Lockheed C-130 "Hercules"

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During the 1950s the versatile Lockheed C-130 Hercules was originally designed as an assault transportbut was adapted for a variety of missions, including: special operations (low-level and attack), close air support and air interdiction, mid-air space capsule recovery, search and rescue (SAR), aerial refueling of helicopters, weather mapping and reconnaissance, electronic surveillance, fire fighting, aerial spraying, Arctic/Antarctic ice resupply and natural disaster relief missions.

Currently, the Hercules primarily performs the intratheater portion of the tactical airlift mission. This medium-range aircraft is capable of operating from rough, dirt strips and is the prime transport for paratroop and equipment drops into hostile areas.


On 23 August 1954, the first of two YC-130A test aircraft (#53-3397) made its maiden flight. It was flown from Burbank, California, to Edwards Air Force Base by Stanley Beltz (pilot) and Roy Wimmer (co-pilot). Only the two YC-130 prototypes (#53-3396 was the first built) were assembled at Lockheed's "Skunk Works" plant in Burbank, while more than 2,000 subsequent aircraft have been built in Marietta, Georgia.

The initial production model was the C-130A, with four three-bladed Allison T56-A-9 turboprops. A total of 219 were ordered. The first production C-130A (#53-3129*) flew on 7 April 1955 and deliveries began in December 1956. Two DC-130As (originally GC-130As) were built as drone launchers/directors, carrying up to four drones on underwing pylons. All special equipment was removable, permitting the aircraft to be used as freighters (accommodating five standard freight pallets), assault transports, or ambulances.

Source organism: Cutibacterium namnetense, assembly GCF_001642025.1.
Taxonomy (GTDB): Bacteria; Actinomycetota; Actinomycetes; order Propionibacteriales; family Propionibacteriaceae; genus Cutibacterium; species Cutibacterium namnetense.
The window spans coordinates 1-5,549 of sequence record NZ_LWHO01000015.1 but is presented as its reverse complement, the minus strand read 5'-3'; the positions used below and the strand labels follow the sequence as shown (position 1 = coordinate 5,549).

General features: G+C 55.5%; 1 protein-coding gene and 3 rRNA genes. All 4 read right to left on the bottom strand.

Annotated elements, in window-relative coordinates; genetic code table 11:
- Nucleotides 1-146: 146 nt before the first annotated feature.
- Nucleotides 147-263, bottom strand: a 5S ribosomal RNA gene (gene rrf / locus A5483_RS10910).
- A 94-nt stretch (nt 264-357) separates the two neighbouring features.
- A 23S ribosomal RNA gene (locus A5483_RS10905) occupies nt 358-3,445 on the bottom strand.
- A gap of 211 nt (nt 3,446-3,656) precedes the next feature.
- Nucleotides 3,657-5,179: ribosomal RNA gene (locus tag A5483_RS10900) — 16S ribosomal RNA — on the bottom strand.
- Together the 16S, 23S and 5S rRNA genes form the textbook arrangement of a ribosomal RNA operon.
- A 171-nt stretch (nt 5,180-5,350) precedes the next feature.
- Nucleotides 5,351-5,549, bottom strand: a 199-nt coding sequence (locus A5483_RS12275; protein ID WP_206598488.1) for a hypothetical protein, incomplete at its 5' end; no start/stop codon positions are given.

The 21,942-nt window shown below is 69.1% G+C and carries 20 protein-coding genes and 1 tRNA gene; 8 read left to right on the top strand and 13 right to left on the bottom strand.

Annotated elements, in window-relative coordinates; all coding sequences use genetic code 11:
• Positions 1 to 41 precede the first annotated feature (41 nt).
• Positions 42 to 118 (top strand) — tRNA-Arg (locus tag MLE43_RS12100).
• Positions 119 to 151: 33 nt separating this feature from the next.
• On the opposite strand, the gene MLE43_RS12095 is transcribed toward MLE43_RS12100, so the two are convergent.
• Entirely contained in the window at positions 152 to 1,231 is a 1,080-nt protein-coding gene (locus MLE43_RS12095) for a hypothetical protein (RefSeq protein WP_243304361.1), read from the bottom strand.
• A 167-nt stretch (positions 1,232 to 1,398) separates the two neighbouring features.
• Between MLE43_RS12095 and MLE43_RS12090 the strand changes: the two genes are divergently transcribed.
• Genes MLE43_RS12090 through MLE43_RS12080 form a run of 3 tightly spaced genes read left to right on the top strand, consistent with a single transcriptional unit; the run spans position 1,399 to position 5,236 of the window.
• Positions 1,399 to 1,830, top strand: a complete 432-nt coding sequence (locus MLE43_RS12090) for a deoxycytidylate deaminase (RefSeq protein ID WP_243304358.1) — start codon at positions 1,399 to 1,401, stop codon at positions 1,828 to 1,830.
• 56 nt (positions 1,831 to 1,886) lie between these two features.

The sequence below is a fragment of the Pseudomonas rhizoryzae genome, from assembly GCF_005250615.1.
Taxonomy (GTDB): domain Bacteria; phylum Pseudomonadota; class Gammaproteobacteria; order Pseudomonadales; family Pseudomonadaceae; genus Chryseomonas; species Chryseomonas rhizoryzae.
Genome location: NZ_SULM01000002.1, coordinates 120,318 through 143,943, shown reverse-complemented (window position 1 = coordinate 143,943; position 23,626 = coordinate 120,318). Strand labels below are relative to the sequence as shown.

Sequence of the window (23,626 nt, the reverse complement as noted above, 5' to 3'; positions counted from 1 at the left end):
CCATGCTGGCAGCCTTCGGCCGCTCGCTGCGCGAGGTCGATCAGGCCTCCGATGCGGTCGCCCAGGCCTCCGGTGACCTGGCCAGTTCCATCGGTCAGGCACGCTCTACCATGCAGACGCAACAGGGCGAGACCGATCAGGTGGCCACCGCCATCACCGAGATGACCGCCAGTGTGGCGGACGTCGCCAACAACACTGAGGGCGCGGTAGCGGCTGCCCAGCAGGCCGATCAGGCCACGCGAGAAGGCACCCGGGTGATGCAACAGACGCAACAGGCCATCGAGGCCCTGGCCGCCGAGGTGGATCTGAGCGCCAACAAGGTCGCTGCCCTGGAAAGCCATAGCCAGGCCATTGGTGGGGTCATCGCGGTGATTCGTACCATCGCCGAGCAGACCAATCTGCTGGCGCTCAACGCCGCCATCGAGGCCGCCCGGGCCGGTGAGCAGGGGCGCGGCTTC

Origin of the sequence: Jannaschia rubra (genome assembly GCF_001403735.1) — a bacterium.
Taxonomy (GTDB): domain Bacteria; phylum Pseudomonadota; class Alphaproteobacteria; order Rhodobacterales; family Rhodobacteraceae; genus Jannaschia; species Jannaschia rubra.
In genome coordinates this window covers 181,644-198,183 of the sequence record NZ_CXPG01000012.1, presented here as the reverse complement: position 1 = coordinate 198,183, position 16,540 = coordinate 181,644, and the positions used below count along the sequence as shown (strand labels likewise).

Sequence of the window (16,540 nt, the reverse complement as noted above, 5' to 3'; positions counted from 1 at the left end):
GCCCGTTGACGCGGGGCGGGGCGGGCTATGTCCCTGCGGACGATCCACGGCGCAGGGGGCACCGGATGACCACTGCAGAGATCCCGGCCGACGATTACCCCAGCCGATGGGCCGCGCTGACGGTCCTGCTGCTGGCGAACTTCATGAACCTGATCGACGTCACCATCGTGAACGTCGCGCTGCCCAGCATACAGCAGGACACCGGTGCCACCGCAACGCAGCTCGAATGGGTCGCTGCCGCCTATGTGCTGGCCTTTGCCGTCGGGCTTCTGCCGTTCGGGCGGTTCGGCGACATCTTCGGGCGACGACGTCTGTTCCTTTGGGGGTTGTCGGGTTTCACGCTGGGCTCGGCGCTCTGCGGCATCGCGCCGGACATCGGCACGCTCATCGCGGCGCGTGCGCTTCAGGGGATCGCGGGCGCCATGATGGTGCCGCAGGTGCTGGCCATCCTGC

Five decades have elapsed since the Air Force issued its original design specification, yet the remarkable C-130 Hercules remains in production. The venerable "Herk" is the most successful military transport since the Douglas C-47and has accumulated over 20 million flight hours. More than 900 C-130s andderivatives have been delivered to the U.S. Air Force during the past 30 years. The aircraft type currently serves in over 60 foreign countries and is expected to remain in production well into the 21st century.

U.S. Air Force

The C-130B entered service in June 1959. A total of 134 were delivered to the AirForce. The B-model introduced the four-bladed Allison T56-A-7 turboprops, carries additional fuel in the wings, and has strengthened landing gear. A few C-130Bs, used for aerial fire fighting missions, are still in service with Air National Guard units. Six C-130Bs were modified in 1961 for mid-air snatch recovery of classified Air Force satellites.

During the Vietnam Conflict, some Air Force C-130As were converted into gunships. In addition to their side-firing 20mm Vulcan cannons and 7.62mm Miniguns, they also possessed sensors, a target acquisition system, and a forward looking infra-red (FLIR) and low-light television system.

Several A-models, redesignated C-130D, were fitted with wheel/ski landing gear for service in the Arctic and for resupply missions to units along the Distant Early Warning (DEW) line. The two main skis are 20 feet (6m) long, 6 feet (1.8m) wide, and weigh about 2,000 pounds (907kg) each. The nose ski is 10 feet (3m) long and 6 feet (1.8m) wide. The D-model also has increased fuel capacity and provision for jet-assisted takeoff (JATO). These were flown by the Air National Guard and have been replaced by the LC-130H variant.